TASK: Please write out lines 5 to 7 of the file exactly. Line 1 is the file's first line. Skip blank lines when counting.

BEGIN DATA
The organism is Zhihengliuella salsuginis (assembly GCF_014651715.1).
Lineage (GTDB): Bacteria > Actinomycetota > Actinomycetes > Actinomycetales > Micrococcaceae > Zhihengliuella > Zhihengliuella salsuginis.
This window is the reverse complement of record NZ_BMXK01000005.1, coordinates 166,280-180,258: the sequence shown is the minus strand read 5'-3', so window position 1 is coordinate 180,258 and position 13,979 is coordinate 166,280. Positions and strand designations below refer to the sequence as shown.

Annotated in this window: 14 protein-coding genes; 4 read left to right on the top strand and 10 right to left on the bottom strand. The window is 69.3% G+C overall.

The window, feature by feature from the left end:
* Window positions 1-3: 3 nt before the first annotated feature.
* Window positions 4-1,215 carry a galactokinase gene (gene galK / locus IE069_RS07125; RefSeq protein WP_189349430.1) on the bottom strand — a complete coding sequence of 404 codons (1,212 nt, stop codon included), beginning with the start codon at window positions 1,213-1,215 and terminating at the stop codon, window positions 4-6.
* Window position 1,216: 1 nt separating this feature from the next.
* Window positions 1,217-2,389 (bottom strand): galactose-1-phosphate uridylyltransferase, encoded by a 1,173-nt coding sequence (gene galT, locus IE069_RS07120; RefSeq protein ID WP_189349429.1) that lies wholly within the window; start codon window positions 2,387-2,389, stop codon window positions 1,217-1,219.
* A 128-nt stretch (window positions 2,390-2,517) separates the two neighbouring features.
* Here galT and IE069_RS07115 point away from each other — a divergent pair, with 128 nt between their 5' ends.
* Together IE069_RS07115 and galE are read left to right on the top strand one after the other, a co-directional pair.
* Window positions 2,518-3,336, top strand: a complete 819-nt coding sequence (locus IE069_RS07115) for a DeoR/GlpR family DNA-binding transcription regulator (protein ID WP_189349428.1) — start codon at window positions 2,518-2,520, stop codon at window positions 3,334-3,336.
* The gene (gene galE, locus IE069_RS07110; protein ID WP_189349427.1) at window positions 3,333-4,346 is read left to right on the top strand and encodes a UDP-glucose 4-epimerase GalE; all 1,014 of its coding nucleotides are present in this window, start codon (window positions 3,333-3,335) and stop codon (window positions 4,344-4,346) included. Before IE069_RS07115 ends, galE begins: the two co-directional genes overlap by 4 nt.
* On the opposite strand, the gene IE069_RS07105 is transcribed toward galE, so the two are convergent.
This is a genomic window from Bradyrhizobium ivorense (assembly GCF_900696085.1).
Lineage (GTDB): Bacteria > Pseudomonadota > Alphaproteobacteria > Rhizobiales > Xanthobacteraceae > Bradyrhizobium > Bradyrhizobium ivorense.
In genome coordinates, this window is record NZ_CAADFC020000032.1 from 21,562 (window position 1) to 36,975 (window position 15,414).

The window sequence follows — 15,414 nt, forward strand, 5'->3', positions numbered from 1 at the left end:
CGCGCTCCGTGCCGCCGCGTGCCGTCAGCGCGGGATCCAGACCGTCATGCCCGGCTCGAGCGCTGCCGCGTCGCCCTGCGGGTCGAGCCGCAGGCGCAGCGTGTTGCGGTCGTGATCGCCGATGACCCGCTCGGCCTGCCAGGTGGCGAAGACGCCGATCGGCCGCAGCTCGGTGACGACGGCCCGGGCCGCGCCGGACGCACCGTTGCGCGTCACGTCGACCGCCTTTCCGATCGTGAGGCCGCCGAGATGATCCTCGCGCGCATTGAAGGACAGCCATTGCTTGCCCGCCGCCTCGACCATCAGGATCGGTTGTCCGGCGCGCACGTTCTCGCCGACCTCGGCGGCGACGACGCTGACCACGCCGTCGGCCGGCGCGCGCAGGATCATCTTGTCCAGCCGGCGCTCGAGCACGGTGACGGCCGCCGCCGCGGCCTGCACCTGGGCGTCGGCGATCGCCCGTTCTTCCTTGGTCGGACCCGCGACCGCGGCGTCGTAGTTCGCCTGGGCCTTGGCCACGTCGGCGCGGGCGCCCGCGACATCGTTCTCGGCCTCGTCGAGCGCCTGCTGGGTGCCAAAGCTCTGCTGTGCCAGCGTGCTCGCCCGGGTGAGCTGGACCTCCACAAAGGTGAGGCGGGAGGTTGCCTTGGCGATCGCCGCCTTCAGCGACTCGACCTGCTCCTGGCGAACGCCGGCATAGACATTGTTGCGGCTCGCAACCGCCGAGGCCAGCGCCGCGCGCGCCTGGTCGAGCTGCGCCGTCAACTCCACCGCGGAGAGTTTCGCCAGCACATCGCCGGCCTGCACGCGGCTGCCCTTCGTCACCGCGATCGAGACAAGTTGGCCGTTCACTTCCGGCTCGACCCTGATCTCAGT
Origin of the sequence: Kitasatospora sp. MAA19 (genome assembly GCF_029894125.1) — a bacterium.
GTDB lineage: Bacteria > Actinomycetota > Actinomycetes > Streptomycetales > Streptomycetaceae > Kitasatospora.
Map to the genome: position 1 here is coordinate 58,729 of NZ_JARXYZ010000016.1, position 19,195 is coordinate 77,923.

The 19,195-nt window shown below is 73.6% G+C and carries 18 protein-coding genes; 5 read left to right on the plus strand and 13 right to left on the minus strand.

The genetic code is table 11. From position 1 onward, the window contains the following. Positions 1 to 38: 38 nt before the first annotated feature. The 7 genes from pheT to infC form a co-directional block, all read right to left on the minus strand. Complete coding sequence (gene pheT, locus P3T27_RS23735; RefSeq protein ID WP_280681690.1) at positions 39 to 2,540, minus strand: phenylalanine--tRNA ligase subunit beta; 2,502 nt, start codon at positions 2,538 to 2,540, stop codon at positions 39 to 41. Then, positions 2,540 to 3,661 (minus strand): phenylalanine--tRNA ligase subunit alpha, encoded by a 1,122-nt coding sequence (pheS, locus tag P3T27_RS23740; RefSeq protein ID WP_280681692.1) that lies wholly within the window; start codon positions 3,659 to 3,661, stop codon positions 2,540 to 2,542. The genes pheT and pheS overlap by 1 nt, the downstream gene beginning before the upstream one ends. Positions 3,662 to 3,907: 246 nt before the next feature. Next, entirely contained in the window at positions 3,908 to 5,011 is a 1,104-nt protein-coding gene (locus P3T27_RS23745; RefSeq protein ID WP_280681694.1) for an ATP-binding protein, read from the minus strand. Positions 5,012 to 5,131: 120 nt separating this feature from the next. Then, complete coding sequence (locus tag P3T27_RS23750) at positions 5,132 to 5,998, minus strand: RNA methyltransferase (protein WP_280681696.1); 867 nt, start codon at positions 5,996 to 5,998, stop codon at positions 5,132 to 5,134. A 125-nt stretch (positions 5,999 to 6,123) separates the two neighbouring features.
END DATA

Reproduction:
The window, feature by feature from the left end:
* Window positions 1-3: 3 nt before the first annotated feature.
* Window positions 4-1,215 carry a galactokinase gene (gene galK / locus IE069_RS07125; RefSeq protein WP_189349430.1) on the bottom strand — a complete coding sequence of 404 codons (1,212 nt, stop codon included), beginning with the start codon at window positions 1,213-1,215 and terminating at the stop codon, window positions 4-6.